Paige is the face of the successful transitions. As a freshman last season, he was asked only to be a distributor at point guard. With Hairston out, he has moved to shooting guard and has become the Heels' leading scorer.

Early in the season, it wasn't natural for Paige to hunt for his own shot. It's safe to say he has learned now, scoring 21 of his game-high 23 points in the second half and shooting 6-of-8 from the floor.

One of his biggest baskets of the game came while going right at UK center Willie Cauley-Stein, who had five blocked shots. Paige completed a teardrop over the 7-footer's outstretched arm to give Carolina a 70-65 lead with 1 minute, 41 seconds left, which kept it at least a two-possession lead until 7 seconds remained.

"He made two unbelievable shots," Williams said. "That little floater on the baseline -- I'm always kiddingly harping on, I don't like floaters until you show me you can make them, and he's coming pretty doggone close."

Junior James Michael McAdoo is coming close to erasing worries at small forward. His transition from power forward to reserve duty at the 3 had made him pretty ineffective offensively. He had a four-game stretch in which he didn't reach double figures in scoring and shot just 29.2 percent from the floor.

McAdoo played arguably his best game of the season with 20 points, 5 rebounds and 4 assists. He has put up bigger numbers against lesser competition, but his performance caused Wildcats coach John Calipari to say, "McAdoo made a statement."

"Games like today are huge; it feels a lot better," McAdoo said. "If we would have won and I had zero points, zero rebounds, I'd still be happy, but as a human being I want to be able to contribute to the team."

McAdoo got the ball in positions where he could score. Over and over he'd take passes from the wing and aggressively drive to the basket. That led to fouls and was the reason he tied his season high with 19 free throw attempts.

UK forward James Young said McAdoo's offensive outburst took him a bit by surprise, given his recent struggles.

"In the second half, I played most, if not all, my minutes at the 3," McAdoo said. "To be able to log those minutes, it's definitely huge, not only personally, but for the team moving forward."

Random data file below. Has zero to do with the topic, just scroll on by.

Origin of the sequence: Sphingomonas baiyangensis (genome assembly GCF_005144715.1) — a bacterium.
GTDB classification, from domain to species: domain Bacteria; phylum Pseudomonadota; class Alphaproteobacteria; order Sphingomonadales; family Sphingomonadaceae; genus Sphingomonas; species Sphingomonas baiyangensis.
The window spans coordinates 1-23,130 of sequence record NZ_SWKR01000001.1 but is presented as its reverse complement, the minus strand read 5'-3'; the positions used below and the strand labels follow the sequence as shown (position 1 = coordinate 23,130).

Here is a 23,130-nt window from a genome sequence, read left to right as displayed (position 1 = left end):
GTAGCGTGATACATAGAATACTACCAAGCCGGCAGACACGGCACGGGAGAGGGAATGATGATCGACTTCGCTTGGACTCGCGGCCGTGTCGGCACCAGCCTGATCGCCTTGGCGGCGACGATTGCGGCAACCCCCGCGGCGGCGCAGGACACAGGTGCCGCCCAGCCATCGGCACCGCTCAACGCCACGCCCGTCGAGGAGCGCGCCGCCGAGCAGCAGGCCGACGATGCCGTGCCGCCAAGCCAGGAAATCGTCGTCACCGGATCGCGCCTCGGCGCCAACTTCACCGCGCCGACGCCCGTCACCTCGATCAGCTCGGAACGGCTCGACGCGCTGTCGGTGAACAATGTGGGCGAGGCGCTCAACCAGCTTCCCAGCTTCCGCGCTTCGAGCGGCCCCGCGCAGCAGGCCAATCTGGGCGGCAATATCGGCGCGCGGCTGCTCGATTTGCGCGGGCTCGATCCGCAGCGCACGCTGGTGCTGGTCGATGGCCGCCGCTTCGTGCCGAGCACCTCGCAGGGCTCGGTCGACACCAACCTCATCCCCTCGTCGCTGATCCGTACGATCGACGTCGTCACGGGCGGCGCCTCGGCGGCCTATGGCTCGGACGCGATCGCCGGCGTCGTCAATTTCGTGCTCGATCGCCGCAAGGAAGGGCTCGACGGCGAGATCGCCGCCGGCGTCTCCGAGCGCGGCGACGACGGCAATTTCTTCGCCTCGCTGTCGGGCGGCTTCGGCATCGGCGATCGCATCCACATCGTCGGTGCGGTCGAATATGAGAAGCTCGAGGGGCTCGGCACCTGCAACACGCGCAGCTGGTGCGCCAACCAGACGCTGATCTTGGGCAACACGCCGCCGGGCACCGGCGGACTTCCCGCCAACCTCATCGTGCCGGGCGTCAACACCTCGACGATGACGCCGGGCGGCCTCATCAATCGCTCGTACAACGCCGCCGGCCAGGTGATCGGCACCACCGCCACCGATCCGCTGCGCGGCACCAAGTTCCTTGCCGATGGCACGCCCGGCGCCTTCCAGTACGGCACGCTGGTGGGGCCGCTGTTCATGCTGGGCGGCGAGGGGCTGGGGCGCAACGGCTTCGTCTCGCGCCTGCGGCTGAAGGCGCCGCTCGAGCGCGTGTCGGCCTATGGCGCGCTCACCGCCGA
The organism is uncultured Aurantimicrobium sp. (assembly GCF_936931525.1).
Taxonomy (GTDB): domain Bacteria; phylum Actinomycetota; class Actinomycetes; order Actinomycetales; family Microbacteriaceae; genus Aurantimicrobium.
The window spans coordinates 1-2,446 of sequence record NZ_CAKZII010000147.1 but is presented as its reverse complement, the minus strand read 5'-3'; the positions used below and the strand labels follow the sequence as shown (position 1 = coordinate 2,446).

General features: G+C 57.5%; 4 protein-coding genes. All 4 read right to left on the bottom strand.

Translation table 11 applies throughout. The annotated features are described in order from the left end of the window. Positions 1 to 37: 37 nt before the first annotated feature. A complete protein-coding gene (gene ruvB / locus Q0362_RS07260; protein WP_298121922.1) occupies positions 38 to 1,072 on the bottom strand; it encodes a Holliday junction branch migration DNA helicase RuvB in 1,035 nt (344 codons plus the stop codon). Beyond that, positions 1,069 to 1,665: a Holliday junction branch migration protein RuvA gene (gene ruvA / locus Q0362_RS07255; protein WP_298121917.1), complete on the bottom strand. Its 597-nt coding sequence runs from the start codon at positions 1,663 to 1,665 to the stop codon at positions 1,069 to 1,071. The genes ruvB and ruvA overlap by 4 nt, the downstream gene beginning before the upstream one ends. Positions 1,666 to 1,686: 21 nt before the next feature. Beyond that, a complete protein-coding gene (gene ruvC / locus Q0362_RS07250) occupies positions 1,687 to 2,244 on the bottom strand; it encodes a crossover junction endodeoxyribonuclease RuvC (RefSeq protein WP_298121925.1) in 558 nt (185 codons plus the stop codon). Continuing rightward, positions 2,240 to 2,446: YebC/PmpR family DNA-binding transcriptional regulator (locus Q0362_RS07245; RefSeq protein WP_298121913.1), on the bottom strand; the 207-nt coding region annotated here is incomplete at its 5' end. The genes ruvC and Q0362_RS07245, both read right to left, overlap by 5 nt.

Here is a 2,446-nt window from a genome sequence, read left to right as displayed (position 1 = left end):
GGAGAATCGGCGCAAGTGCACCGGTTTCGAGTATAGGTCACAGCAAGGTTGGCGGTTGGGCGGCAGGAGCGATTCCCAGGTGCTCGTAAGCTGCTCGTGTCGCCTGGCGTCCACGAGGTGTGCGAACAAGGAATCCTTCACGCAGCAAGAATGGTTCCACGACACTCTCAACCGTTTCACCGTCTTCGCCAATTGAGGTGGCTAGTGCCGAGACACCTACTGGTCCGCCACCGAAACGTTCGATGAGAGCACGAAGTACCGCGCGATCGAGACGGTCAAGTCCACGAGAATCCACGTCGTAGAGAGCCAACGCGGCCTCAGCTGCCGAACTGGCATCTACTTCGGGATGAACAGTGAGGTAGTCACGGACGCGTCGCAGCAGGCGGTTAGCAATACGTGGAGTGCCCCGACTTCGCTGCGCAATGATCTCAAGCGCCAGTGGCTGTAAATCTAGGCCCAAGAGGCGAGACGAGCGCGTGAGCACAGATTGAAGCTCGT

[+] EnlargeJ.P. Tokoto
AP Photo/Gerry BroomeJ.P. Tokoto has adapted well to playing more minutes and playing more as a shooting guard.
J.P. Tokoto teamed with McAdoo to carry the Heels in the first half, with 11 of his 15 points. Tokoto eased into playing more at shooting guard, which, along with McAdoo at small forward, has allowed the Heels to play a bigger lineup, usually with Brice Johnson and Kennedy Meeks rounding out the five.

"Guys are accepting the challenge of stepping up and producing when they get the chance," Paige said. "J.P.'s playing a lot more minutes this year as a starter, and he's really producing. It's cool to see our team grow and accept the fact that we're going to have to all step up as a group."

Williams was concerned about how Carolina would perform against the Wildcats after a lackluster practice Friday. It was just the second full practice of the week due to final exams changing players' schedules.

Passes floated to areas with no one waiting to receive them. Man-to-man defensive assignments were missed, and their focus was distant. It was the complete opposite of their practice before the Michigan State game.

Freshman guard Nate Britt attributed it to players coming off the mental fatigue of final exams.

"Coach might have been worried, because he felt like the intensity wasn't there," Britt said. "But I feel like the players, we were fine mentally coming into the game."

Isn't that a sign of a good team?

Williams still says the Tar Heels have a ways to go. But after beating their third ranked team this season -- and shooting a combined 55.1 percent in the second half of those three games -- he has to be flashing a Cheshire grin.

"We're such a young group, and sometimes an immature group," Williams said. "You don't want to get them too fat and happy."

Heels, Cardinals set for matchup

November, 23, 2013
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UNCASVILLE, Conn. – There’s no convincing Louisville players that they’re not about to face an elite North Carolina squad at 1 p.m. Sunday at Mohegan Sun Arena.

Most of the third-ranked Cardinals said they had not seen the Tar Heels play this season until they watched the Heels beat Richmond in Saturday's first game of the Hall of Fame Tip-Off Tournament. Despite Carolina being a shell of the team ranked No. 12 in the preseason, the Cardinals are still showing respect for the name.

Maybe a tad too much respect considering P.J. Hairston and Leslie McDonald did not make the trip for UNC.

“We know they’re the real deal,” Louisville’s Luke Hancock said. “It’s always going to be Carolina, it’s a top program. Coach [Roy] Williams is going to have them ready to play.”

When the schedule was released, a potential Louisville-Carolina matchup looked to be the first real test for both teams. The reality is it will be more of a barometer for the Tar Heels.

With no word on the status of Hairston and McDonald, whose eligibility is under review by the school and NCAA, Carolina will be playing with its current rotation for the foreseeable future. It’s about to hit a rough five-game stretch that includes a Dec. 4 trip to No. 1 Michigan State and a Dec. 14 home date against No. 4 Kentucky.